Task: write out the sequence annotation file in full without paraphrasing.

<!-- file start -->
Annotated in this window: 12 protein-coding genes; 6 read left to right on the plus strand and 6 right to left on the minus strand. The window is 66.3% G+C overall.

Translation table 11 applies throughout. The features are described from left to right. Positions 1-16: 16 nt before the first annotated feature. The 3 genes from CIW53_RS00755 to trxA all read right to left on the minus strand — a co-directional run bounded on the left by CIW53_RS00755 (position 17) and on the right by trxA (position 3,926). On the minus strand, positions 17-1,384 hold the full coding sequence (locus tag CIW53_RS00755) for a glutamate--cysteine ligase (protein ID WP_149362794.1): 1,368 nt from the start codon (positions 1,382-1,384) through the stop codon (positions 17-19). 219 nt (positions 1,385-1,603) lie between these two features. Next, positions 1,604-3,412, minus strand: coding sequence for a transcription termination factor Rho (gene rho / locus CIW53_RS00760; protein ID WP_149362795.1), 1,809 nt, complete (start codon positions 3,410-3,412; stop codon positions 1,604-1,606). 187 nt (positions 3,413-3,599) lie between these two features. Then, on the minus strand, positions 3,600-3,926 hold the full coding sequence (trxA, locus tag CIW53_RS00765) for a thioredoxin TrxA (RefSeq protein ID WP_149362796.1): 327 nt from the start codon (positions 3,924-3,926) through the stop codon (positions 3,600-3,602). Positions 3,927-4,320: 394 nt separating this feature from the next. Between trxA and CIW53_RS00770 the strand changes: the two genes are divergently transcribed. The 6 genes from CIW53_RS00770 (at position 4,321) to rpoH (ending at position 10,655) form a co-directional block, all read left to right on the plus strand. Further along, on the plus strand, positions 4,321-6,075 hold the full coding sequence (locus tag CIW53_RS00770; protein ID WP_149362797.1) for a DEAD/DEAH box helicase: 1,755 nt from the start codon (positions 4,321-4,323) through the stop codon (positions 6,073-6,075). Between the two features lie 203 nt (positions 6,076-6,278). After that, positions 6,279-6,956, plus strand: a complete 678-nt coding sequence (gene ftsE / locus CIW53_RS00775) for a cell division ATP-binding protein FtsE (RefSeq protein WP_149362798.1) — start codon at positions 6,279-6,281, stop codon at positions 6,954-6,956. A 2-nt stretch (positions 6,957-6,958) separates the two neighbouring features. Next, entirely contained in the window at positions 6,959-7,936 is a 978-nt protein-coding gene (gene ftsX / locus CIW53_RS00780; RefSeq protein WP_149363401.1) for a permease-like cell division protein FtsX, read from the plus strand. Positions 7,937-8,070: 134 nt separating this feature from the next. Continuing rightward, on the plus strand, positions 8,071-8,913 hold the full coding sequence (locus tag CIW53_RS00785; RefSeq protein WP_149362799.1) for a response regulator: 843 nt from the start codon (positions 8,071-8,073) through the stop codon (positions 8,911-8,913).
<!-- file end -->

Annotated in this window: 12 protein-coding genes; 6 read left to right on the plus strand and 6 right to left on the minus strand. The window is 66.3% G+C overall.

Translation table 11 applies throughout. The features are described from left to right. Positions 1-16: 16 nt before the first annotated feature. The 3 genes from CIW53_RS00755 to trxA all read right to left on the minus strand — a co-directional run bounded on the left by CIW53_RS00755 (position 17) and on the right by trxA (position 3,926). On the minus strand, positions 17-1,384 hold the full coding sequence (locus tag CIW53_RS00755) for a glutamate--cysteine ligase (protein ID WP_149362794.1): 1,368 nt from the start codon (positions 1,382-1,384) through the stop codon (positions 17-19). 219 nt (positions 1,385-1,603) lie between these two features. Next, positions 1,604-3,412, minus strand: coding sequence for a transcription termination factor Rho (gene rho / locus CIW53_RS00760; protein ID WP_149362795.1), 1,809 nt, complete (start codon positions 3,410-3,412; stop codon positions 1,604-1,606). 187 nt (positions 3,413-3,599) lie between these two features. Then, on the minus strand, positions 3,600-3,926 hold the full coding sequence (trxA, locus tag CIW53_RS00765) for a thioredoxin TrxA (RefSeq protein ID WP_149362796.1): 327 nt from the start codon (positions 3,924-3,926) through the stop codon (positions 3,600-3,602). Positions 3,927-4,320: 394 nt separating this feature from the next. Between trxA and CIW53_RS00770 the strand changes: the two genes are divergently transcribed. The 6 genes from CIW53_RS00770 (at position 4,321) to rpoH (ending at position 10,655) form a co-directional block, all read left to right on the plus strand. Further along, on the plus strand, positions 4,321-6,075 hold the full coding sequence (locus tag CIW53_RS00770; protein ID WP_149362797.1) for a DEAD/DEAH box helicase: 1,755 nt from the start codon (positions 4,321-4,323) through the stop codon (positions 6,073-6,075). Between the two features lie 203 nt (positions 6,076-6,278). After that, positions 6,279-6,956, plus strand: a complete 678-nt coding sequence (gene ftsE / locus CIW53_RS00775) for a cell division ATP-binding protein FtsE (RefSeq protein WP_149362798.1) — start codon at positions 6,279-6,281, stop codon at positions 6,954-6,956. A 2-nt stretch (positions 6,957-6,958) separates the two neighbouring features. Next, entirely contained in the window at positions 6,959-7,936 is a 978-nt protein-coding gene (gene ftsX / locus CIW53_RS00780; RefSeq protein WP_149363401.1) for a permease-like cell division protein FtsX, read from the plus strand. Positions 7,937-8,070: 134 nt separating this feature from the next. Continuing rightward, on the plus strand, positions 8,071-8,913 hold the full coding sequence (locus tag CIW53_RS00785; RefSeq protein WP_149362799.1) for a response regulator: 843 nt from the start codon (positions 8,071-8,073) through the stop codon (positions 8,911-8,913).